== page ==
The fairy folk, sometimes called am fuath in Scotland, could be kind to people, but they could steal and maim and even kill. So how did Highlanders deal with the dark side?
Most daoine-sìth, another word for fairies, lived in a fairy hill or sìthean. Anyone, who passed by their homes, often heard music and saw dancing and fine food within. Soon he was making merry with them in palatial surroundings. But, when he left, he couldn’t find his family or friends. He’d spent a few days in the fairy hill, but discovered twenty years had gone by in the real world.
When the fairies ate human food, they stole the goodness from it but left a semblance of real food. After a week or two people, who only ate the changed food, starved. When grace was said over such food, it was revealed as rubbish.
Fòidean or small peats were also thrown at the fairies to drive them away. They usually travelled on an eddy of wind, the oiteag sluaigh. If the left shoe, the toisgeul, were thrown at a retreating fairy troop, they dropped whatever they’d stolen.
But the best thing to drive off the fairies was iron. Fairies raided houses when the strong were absent. For at least three days, women about to give birth needed someone present to prevent the fairies from carrying her and her newborn away. Iron nails driven into the bedstead or iron tools placed under the bed repelled them. Even an iron pin would give them pause.
However, the benefits of a fairy lover, a leannan-sìthe, were many. A fairy could give her lover a seun or charm to protect him from danger on the road or in battle. She could make him wealthy or, if angry, she could thin his herds with her voracious appetit. If he were short-tempered with her, she’d disappear with her children. If he offended her greatly, he was in danger of his life. Some said their children were ùraisgean, brownies or hobgoblins, the result of mésalliance. The brownies were said to be short and spindle-legged with wrinkled faces; they were supposed to help out in houses, but frequently they did mischief.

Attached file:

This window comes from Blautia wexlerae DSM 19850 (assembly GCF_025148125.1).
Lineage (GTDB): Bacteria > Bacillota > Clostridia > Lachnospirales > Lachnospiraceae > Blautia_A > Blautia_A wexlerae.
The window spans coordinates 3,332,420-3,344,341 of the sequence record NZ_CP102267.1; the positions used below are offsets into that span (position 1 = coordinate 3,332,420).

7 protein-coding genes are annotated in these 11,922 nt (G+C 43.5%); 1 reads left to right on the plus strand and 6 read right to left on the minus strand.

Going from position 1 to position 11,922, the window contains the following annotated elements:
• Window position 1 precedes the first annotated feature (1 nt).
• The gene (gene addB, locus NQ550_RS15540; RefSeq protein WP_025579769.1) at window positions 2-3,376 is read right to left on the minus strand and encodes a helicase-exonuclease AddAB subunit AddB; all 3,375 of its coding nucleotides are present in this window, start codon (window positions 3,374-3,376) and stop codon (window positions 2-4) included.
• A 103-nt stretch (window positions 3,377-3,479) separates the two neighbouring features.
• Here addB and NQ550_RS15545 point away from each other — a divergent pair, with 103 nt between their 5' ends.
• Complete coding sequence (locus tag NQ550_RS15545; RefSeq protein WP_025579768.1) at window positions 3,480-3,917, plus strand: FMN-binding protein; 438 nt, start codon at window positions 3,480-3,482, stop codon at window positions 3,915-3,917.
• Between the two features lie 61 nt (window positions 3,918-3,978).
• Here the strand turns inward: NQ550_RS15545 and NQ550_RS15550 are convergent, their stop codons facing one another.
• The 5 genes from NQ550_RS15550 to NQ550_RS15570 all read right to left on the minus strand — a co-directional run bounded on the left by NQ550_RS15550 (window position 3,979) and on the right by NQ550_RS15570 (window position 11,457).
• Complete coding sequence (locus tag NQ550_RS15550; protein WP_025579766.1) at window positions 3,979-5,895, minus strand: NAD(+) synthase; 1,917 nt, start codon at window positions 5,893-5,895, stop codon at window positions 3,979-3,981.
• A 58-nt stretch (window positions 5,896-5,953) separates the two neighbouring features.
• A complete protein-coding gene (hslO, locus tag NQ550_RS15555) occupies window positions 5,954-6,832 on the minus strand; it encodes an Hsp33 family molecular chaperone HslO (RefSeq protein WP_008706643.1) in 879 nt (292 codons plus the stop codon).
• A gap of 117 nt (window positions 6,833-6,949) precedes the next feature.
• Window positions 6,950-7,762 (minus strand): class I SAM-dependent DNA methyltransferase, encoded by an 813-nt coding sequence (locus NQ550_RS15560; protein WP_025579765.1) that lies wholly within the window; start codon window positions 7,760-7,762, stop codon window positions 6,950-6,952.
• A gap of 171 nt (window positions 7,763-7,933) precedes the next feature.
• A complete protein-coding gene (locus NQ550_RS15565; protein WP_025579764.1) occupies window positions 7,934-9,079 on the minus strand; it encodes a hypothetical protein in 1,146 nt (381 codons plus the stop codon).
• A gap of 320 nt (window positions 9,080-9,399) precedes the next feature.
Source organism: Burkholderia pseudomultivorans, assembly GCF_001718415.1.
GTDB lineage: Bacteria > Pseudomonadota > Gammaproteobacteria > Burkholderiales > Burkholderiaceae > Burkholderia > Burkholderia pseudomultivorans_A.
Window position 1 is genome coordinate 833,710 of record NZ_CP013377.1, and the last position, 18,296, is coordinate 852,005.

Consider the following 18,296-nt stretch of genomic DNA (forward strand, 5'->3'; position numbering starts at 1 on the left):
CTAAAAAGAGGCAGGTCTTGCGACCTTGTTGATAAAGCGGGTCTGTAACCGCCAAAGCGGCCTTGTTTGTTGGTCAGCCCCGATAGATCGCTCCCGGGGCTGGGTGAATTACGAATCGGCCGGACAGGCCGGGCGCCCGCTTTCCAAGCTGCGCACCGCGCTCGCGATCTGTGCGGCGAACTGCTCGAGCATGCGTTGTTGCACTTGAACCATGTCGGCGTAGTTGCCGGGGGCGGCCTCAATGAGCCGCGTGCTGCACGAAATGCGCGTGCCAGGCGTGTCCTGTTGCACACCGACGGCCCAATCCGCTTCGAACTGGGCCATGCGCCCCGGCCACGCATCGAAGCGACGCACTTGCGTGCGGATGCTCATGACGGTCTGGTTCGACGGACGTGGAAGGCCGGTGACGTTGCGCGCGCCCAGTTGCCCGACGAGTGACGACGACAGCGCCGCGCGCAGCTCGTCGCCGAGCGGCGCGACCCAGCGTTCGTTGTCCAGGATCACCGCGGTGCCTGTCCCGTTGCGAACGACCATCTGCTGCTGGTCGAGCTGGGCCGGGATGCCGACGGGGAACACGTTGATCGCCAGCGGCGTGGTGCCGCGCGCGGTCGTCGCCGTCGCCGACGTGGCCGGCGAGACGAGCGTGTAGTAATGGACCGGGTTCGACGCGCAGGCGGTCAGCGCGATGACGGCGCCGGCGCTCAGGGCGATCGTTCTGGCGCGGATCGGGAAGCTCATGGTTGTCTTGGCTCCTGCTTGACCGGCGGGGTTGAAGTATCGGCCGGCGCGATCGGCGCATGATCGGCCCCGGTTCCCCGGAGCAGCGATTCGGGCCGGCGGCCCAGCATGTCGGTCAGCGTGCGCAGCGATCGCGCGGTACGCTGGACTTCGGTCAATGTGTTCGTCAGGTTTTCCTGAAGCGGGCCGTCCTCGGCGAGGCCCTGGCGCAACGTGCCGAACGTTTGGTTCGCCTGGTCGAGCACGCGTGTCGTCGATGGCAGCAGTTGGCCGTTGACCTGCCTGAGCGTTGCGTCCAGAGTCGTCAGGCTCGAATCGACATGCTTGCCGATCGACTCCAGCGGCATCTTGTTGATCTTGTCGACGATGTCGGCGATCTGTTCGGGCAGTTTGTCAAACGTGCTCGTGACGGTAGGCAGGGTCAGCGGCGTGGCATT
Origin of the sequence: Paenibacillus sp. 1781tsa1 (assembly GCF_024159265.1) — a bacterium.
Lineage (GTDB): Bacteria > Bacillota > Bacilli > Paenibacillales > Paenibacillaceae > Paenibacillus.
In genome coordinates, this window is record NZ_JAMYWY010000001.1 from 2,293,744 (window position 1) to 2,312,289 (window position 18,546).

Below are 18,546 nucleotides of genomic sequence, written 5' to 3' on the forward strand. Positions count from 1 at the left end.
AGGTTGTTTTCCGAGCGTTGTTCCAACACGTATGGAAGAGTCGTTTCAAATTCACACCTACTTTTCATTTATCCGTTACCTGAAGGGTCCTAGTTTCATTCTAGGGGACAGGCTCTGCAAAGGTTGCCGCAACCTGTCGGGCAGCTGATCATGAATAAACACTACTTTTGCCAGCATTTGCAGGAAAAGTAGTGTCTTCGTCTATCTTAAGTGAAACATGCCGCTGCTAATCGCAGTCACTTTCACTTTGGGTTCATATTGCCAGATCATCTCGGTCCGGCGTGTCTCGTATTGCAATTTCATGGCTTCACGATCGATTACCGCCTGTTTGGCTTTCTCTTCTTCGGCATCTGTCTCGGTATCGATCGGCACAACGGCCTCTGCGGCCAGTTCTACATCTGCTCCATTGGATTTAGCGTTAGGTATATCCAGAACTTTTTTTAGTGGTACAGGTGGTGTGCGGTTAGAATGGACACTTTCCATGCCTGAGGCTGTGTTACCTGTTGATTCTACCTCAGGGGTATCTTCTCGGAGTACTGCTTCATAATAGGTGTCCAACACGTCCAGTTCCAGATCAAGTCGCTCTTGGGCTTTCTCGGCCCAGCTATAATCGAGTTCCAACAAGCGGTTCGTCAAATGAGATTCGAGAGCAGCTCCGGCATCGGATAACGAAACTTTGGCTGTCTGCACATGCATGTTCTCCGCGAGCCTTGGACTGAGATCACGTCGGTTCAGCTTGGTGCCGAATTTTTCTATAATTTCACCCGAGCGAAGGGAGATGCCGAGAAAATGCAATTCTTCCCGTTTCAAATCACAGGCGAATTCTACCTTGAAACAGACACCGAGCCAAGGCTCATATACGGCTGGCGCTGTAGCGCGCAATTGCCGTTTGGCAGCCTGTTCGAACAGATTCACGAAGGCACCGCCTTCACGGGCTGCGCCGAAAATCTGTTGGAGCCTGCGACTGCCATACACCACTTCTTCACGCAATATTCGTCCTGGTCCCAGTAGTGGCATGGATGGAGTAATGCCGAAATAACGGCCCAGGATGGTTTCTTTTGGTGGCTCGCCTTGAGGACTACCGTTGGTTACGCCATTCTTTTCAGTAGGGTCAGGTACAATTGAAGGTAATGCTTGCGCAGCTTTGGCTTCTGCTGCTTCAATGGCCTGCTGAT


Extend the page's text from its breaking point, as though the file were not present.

The bean-nighe, the washer woman, was a particularly terrifying entity found washing clothes and armour by a stream–the clothes of warriors about to die in battle. Men, who saw the bean-nighe, knew they’d surely die that day. they fought with wild courage and sacrificed themselves to save their fellows.
The banshee or ban-sìth was the messenger of death. No hostile man got near her because he feared her strength and magic. She is said to wear a beautiful red, green or white gown, and was found combing her hair in deserted places. Some said the banshee was old, others said she was young with golden hair. Ordinary folk didn’t know that the ban-sìth was not immortal, merely long-lived.
So that’s what people believed. So what have I done to the folklore about the fairies and, in particular, the banshee?
The Banshee of Castle Murin
In my novel The Banshee of Castle Muirn an old wise woman wants to retire and recruit Shona Campbell to replace her. Alasdair MacDonald is charmed by her beauty and kindness, and falls in love with her. He has no idea that Shona has the potential to become a banshee. She is reluctant to tell him that she is training to become one of the most frightening fairies. Will he believe that much of the belief in fairies is gossip and slander of the worst kind? Can Shona become a full banshee and still find love?